Lindsay Rust, left, in Niger



Joanne Everett in the Marshall Islands

Top to bottom, Tom Powers relaxing in Malawi; Candace Kabrick Utroska at her school in Nigeria; and Maria Longi, right, with friends in Poland.

Top to bottom, Gregg Baker in the Philippines; Ruth Barber, center, in Benin; and Beth Whitehouse with Yacouba in Niger

Top to Bottom, Jim Hochberg in the Ivory Coast; Judy Eckoff, far left, in the Philippines; and Robert Johansson, right, with Benj in Gabon

Top to bottom, Sarah Connor doing laundry by hand in the Czech Republic; Leslie Wilson (G89), third from left, and Greg Graeber (S89, KGSM99), back row, in Thailand; and Susan McBride, right, in Kenya






Thomas Powers (M63) calls the experience "soul-shaking."

In 1963, with a Northwestern medical degree behind him and residency in the future, he joined the U.S. Peace Corps and headed to Malawi in southeastern Africa. By the end of his two years, Powers had set up clinics across the country to combat tuberculosis, provided medical care to countless Malawians and fellow volunteers, and changed his life.

"I was one of the children of Kennedy, very much caught up in the idealism of the early 1960s," he says.

In a painful irony, toward the end of his service, Powers contracted the tuberculosis that he had worked so hard to prevent. He returned to the United States "too weak to lick a postage stamp."

He recovered and joined the Peace Corps administration in Washington, D.C., first as deputy chief of medicine and later chief of medicine, its top medical position. Powers, now a psychiatrist in San Francisco, spent nearly a decade advancing one of the Peace Corps' primary goals — improving health care in developing countries, despite obstacles such as those he faced in Malawi.

"Most of what I learned in medical school didn't count for much in that part of the world," says Powers. Yet his experiences provided perspective on the harsh realities of exporting U.S. technology to the developing world. "It's like a ship of aliens landing in the village courtyard."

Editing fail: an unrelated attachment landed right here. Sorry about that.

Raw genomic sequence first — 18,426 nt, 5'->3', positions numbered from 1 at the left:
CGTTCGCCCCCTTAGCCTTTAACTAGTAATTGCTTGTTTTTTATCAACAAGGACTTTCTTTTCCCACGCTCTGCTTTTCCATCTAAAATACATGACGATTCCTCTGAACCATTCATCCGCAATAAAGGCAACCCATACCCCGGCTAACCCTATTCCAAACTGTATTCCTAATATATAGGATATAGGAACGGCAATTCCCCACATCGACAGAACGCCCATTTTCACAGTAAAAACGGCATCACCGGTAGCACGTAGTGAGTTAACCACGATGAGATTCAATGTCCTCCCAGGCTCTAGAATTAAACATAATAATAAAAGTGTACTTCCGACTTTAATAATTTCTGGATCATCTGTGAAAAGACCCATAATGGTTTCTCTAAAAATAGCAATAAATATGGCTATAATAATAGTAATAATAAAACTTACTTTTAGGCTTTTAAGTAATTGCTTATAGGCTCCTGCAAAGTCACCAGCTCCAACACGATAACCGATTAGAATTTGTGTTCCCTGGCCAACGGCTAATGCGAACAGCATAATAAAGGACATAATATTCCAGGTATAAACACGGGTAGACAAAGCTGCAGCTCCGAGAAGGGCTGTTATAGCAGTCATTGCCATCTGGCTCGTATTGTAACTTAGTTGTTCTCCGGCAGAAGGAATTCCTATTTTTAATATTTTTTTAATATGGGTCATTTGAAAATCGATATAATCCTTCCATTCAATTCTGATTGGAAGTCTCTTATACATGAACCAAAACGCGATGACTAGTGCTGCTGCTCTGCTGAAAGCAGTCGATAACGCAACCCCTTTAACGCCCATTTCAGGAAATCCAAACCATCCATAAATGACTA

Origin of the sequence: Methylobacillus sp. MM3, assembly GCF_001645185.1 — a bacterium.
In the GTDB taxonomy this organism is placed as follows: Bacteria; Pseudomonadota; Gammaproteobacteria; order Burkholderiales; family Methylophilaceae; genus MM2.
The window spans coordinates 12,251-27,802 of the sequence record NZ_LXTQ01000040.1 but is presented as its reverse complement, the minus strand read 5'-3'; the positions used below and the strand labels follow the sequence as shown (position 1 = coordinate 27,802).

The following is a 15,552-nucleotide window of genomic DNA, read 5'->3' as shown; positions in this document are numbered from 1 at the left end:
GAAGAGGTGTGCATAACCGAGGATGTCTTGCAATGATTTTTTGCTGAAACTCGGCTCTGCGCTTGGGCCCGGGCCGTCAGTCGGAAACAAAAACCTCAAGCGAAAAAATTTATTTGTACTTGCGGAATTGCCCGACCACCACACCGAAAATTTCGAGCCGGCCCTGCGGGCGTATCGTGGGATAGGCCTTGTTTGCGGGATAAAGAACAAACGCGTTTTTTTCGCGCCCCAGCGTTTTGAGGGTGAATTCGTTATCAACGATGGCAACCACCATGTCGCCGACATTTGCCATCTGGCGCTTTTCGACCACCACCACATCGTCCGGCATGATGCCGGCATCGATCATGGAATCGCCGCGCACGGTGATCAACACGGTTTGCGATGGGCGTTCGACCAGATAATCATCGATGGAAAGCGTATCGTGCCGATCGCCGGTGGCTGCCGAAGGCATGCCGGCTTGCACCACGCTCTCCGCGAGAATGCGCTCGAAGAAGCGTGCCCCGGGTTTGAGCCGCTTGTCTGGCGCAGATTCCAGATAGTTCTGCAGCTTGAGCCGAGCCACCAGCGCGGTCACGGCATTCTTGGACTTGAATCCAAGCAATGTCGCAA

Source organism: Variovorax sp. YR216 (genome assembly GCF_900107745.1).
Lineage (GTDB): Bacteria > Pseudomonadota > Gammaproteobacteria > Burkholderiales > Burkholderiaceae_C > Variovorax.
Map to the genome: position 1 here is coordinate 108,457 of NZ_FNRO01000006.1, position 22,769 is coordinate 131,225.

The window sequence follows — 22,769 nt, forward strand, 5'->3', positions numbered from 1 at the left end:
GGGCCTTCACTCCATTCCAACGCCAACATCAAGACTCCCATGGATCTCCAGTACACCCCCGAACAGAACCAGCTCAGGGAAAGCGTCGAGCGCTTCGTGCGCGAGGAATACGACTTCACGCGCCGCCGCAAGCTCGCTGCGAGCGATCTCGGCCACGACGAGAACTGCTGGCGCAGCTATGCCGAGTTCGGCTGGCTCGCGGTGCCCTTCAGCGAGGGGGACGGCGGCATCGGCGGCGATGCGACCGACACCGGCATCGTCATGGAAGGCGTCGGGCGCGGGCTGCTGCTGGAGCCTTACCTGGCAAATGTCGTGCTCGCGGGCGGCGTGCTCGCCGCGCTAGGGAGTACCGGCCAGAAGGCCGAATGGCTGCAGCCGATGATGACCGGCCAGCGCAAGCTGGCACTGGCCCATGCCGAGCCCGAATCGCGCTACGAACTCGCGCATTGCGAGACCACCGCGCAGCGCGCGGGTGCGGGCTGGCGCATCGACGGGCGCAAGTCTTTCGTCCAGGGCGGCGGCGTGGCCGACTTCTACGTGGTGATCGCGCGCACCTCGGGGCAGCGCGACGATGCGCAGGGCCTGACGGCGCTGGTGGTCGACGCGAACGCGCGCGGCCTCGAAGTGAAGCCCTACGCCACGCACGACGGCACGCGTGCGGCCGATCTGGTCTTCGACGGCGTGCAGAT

But the Peace Corps proved to be a pivotal experience in his life that "changed me substantially and much for the good."

Many of the nearly 800 Northwestern alumni who have served in the Peace Corps were similarly affected by their two years of taking the United States to the world and in turn bringing the world back home. Their experiences have taken them from the Czech Republic to the Dominican Republic, from Mongolia to Timbuktu. They learned demanding languages, lived in sometimes difficult conditions and grappled with exotic diseases.

"The experience changes them in profound ways," says Peace Corps spokesperson Brendan Daly from Washington, D.C. "In the early days of the Peace Corps, it really opened their eyes that the rest of the world lives very differently than we do. That's still true."

The Peace Corps, one of President John F. Kennedy's most enduring legacies, has grown and changed since its inception in 1961. But at heart its three-pronged mission remains the same — to promote a better understanding of the United States, to send trained men and women to countries that request U.S. help and to enhance the United States' understanding of the world and its peoples.

The organization's orientation has evolved. In the early days, most volunteers were teachers or health care workers. Now, they are as likely to have experience in business or environmental issues. "The goals are still the same, but the means to accomplish them have changed," Daly says.

The lineup of host countries has also changed. In recent years, volunteers began serving in Jordan, South Africa and the republics of the former Soviet Union. The organization is seeking extra funding from Congress to add to its $244 million annual budget in a move to fund 10,000 volunteers. Among the current crop of 7,400 (average age: 29) in 78 countries are 40 Northwestern alumni. The Peace Corps' popularity is soaring, with volunteer numbers approaching a 25-year high. Some 10,000 apply each year for 3,500 to 4,000 spots, proving that the echo of Kennedy's call still resonates.